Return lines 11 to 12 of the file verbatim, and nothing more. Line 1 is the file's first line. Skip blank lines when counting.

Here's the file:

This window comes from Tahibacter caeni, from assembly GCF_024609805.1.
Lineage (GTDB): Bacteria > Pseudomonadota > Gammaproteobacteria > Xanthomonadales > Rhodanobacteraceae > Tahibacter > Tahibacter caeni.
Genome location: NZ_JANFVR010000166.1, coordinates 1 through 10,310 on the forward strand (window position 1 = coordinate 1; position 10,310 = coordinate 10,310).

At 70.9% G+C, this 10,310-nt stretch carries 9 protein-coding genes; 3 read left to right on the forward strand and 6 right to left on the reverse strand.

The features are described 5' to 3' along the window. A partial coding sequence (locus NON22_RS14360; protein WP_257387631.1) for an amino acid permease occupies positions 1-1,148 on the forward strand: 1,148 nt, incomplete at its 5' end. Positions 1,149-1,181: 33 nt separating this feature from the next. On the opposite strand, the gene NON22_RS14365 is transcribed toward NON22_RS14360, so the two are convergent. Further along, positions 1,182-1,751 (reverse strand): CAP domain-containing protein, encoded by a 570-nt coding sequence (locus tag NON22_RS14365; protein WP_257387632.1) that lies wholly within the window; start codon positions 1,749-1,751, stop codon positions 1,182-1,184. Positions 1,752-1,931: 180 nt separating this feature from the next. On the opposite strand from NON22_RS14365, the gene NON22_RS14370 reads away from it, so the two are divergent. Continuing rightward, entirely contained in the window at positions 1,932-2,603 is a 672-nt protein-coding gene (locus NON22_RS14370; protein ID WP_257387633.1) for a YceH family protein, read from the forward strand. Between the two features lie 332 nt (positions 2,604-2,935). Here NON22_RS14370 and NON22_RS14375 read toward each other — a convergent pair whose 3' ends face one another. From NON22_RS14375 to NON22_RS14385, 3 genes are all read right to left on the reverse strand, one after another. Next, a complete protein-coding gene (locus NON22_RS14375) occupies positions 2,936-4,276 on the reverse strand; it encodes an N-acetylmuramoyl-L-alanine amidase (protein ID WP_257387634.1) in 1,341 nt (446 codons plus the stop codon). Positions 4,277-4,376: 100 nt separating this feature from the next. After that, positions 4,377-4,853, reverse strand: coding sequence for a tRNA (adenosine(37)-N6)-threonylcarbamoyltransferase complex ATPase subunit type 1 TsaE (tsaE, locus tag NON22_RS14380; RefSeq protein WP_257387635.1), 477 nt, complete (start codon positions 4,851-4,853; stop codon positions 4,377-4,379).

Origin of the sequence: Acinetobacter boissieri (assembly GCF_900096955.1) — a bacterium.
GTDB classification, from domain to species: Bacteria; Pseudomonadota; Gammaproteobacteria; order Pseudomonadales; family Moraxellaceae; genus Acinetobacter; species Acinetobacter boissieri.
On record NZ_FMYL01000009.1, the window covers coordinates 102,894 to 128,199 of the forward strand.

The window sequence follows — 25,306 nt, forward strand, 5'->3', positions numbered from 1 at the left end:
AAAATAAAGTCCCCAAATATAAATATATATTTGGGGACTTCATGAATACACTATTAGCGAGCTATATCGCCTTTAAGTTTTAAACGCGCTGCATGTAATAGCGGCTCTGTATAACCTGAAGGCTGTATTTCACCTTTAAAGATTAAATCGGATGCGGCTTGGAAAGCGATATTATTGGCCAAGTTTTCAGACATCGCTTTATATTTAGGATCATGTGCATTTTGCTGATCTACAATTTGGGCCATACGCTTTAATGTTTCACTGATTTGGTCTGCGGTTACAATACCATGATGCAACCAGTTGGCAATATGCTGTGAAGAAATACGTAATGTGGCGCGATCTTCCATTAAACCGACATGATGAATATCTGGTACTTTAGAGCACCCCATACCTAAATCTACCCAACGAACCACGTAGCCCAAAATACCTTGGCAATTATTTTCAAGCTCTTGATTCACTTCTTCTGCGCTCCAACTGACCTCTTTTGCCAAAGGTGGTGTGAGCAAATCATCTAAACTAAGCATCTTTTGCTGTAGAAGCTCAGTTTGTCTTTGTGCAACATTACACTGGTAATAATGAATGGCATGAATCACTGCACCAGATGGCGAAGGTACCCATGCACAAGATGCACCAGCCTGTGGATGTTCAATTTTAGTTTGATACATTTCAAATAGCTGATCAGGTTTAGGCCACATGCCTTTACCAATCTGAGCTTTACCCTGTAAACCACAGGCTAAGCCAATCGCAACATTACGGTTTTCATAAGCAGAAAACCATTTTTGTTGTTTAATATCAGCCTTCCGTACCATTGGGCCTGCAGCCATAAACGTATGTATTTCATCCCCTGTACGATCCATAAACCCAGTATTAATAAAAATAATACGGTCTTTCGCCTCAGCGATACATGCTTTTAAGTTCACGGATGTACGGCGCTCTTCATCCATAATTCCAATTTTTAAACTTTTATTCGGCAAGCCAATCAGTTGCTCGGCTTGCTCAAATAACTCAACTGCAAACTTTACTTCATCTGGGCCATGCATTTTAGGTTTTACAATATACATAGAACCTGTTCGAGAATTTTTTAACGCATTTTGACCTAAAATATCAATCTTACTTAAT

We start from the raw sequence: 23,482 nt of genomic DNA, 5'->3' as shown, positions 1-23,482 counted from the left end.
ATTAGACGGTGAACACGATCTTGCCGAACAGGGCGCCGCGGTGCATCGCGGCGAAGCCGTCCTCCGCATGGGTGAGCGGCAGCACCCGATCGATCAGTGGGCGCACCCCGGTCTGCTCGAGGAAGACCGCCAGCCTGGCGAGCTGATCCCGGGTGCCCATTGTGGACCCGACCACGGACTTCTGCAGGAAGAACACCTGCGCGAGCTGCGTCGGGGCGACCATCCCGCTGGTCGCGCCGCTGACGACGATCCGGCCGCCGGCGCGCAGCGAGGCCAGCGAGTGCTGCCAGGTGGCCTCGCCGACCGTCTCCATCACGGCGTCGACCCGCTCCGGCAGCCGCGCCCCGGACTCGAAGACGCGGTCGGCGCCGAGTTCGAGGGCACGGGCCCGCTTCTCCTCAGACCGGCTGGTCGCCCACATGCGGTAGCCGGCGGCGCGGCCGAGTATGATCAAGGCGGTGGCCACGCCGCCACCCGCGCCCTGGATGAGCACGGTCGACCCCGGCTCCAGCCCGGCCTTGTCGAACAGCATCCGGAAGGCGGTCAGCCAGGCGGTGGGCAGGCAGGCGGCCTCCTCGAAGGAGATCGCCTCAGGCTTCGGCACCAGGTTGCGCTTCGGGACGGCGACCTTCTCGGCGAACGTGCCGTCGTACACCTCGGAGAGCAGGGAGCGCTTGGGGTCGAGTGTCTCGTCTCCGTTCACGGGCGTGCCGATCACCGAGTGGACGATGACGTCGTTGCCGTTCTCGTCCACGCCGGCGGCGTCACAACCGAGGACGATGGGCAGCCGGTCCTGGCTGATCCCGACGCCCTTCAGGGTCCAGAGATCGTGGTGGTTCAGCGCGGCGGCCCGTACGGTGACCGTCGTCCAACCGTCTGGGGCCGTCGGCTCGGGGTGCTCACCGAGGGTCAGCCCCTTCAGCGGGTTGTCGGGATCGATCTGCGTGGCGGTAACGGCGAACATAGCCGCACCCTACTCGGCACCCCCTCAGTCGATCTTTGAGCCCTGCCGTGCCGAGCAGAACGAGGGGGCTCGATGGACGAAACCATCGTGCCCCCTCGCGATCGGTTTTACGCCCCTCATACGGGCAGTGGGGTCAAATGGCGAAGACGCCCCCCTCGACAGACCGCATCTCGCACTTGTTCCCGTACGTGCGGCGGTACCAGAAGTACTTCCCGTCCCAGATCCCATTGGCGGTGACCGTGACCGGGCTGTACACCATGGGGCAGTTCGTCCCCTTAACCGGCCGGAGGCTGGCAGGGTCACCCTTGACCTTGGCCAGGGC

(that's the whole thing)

We start from the raw sequence: 23,482 nt of genomic DNA, 5'->3' as shown, positions 1-23,482 counted from the left end.
ATTAGACGGTGAACACGATCTTGCCGAACAGGGCGCCGCGGTGCATCGCGGCGAAGCCGTCCTCCGCATGGGTGAGCGGCAGCACCCGATCGATCAGTGGGCGCACCCCGGTCTGCTCGAGGAAGACCGCCAGCCTGGCGAGCTGATCCCGGGTGCCCATTGTGGACCCGACCACGGACTTCTGCAGGAAGAACACCTGCGCGAGCTGCGTCGGGGCGACCATCCCGCTGGTCGCGCCGCTGACGACGATCCGGCCGCCGGCGCGCAGCGAGGCCAGCGAGTGCTGCCAGGTGGCCTCGCCGACCGTCTCCATCACGGCGTCGACCCGCTCCGGCAGCCGCGCCCCGGACTCGAAGACGCGGTCGGCGCCGAGTTCGAGGGCACGGGCCCGCTTCTCCTCAGACCGGCTGGTCGCCCACATGCGGTAGCCGGCGGCGCGGCCGAGTATGATCAAGGCGGTGGCCACGCCGCCACCCGCGCCCTGGATGAGCACGGTCGACCCCGGCTCCAGCCCGGCCTTGTCGAACAGCATCCGGAAGGCGGTCAGCCAGGCGGTGGGCAGGCAGGCGGCCTCCTCGAAGGAGATCGCCTCAGGCTTCGGCACCAGGTTGCGCTTCGGGACGGCGACCTTCTCGGCGAACGTGCCGTCGTACACCTCGGAGAGCAGGGAGCGCTTGGGGTCGAGTGTCTCGTCTCCGTTCACGGGCGTGCCGATCACCGAGTGGACGATGACGTCGTTGCCGTTCTCGTCCACGCCGGCGGCGTCACAACCGAGGACGATGGGCAGCCGGTCCTGGCTGATCCCGACGCCCTTCAGGGTCCAGAGATCGTGGTGGTTCAGCGCGGCGGCCCGTACGGTGACCGTCGTCCAACCGTCTGGGGCCGTCGGCTCGGGGTGCTCACCGAGGGTCAGCCCCTTCAGCGGGTTGTCGGGATCGATCTGCGTGGCGGTAACGGCGAACATAGCCGCACCCTACTCGGCACCCCCTCAGTCGATCTTTGAGCCCTGCCGTGCCGAGCAGAACGAGGGGGCTCGATGGACGAAACCATCGTGCCCCCTCGCGATCGGTTTTACGCCCCTCATACGGGCAGTGGGGTCAAATGGCGAAGACGCCCCCCTCGACAGACCGCATCTCGCACTTGTTCCCGTACGTGCGGCGGTACCAGAAGTACTTCCCGTCCCAGATCCCATTGGCGGTGACCGTGACCGGGCTGTACACCATGGGGCAGTTCGTCCCCTTAACCGGCCGGAGGCTGGCAGGGTCACCCTTGACCTTGGCCAGGGC